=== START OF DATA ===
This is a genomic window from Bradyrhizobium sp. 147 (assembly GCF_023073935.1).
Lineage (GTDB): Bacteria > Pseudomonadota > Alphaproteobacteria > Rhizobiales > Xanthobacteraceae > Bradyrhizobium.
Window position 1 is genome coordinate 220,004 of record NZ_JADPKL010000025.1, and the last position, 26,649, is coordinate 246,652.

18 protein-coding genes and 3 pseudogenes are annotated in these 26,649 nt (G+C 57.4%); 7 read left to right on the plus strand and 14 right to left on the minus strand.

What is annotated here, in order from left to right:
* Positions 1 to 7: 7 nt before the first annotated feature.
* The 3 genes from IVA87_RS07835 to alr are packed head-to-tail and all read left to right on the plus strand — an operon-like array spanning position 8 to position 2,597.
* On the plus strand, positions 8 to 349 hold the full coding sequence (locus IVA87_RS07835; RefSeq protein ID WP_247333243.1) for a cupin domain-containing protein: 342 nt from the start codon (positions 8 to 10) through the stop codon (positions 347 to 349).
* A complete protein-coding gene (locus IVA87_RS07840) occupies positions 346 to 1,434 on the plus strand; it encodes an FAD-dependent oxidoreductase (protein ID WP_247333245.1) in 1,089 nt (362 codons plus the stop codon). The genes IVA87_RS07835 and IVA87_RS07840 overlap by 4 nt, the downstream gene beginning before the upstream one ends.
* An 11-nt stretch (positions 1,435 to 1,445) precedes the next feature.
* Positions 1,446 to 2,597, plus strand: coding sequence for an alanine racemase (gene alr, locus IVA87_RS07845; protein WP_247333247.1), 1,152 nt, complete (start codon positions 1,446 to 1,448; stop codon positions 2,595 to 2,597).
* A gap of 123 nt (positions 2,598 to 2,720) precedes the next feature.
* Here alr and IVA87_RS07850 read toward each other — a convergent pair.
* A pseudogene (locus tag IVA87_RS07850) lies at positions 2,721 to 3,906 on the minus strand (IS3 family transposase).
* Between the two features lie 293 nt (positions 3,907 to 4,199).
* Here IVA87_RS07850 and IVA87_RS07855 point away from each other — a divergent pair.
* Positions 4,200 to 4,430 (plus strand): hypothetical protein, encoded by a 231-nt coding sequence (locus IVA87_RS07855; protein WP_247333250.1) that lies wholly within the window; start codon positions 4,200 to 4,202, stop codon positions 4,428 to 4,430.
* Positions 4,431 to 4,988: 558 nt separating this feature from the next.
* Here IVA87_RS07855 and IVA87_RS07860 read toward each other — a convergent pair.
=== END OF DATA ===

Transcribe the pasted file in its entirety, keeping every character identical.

This is a genomic window from Bradyrhizobium sp. 147 (assembly GCF_023073935.1).
Lineage (GTDB): Bacteria > Pseudomonadota > Alphaproteobacteria > Rhizobiales > Xanthobacteraceae > Bradyrhizobium.
Window position 1 is genome coordinate 220,004 of record NZ_JADPKL010000025.1, and the last position, 26,649, is coordinate 246,652.

18 protein-coding genes and 3 pseudogenes are annotated in these 26,649 nt (G+C 57.4%); 7 read left to right on the plus strand and 14 right to left on the minus strand.

What is annotated here, in order from left to right:
* Positions 1 to 7: 7 nt before the first annotated feature.
* The 3 genes from IVA87_RS07835 to alr are packed head-to-tail and all read left to right on the plus strand — an operon-like array spanning position 8 to position 2,597.
* On the plus strand, positions 8 to 349 hold the full coding sequence (locus IVA87_RS07835; RefSeq protein ID WP_247333243.1) for a cupin domain-containing protein: 342 nt from the start codon (positions 8 to 10) through the stop codon (positions 347 to 349).
* A complete protein-coding gene (locus IVA87_RS07840) occupies positions 346 to 1,434 on the plus strand; it encodes an FAD-dependent oxidoreductase (protein ID WP_247333245.1) in 1,089 nt (362 codons plus the stop codon). The genes IVA87_RS07835 and IVA87_RS07840 overlap by 4 nt, the downstream gene beginning before the upstream one ends.
* An 11-nt stretch (positions 1,435 to 1,445) precedes the next feature.
* Positions 1,446 to 2,597, plus strand: coding sequence for an alanine racemase (gene alr, locus IVA87_RS07845; protein WP_247333247.1), 1,152 nt, complete (start codon positions 1,446 to 1,448; stop codon positions 2,595 to 2,597).
* A gap of 123 nt (positions 2,598 to 2,720) precedes the next feature.
* Here alr and IVA87_RS07850 read toward each other — a convergent pair.
* A pseudogene (locus tag IVA87_RS07850) lies at positions 2,721 to 3,906 on the minus strand (IS3 family transposase).
* Between the two features lie 293 nt (positions 3,907 to 4,199).
* Here IVA87_RS07850 and IVA87_RS07855 point away from each other — a divergent pair.
* Positions 4,200 to 4,430 (plus strand): hypothetical protein, encoded by a 231-nt coding sequence (locus IVA87_RS07855; protein WP_247333250.1) that lies wholly within the window; start codon positions 4,200 to 4,202, stop codon positions 4,428 to 4,430.
* Positions 4,431 to 4,988: 558 nt separating this feature from the next.
* Here IVA87_RS07855 and IVA87_RS07860 read toward each other — a convergent pair.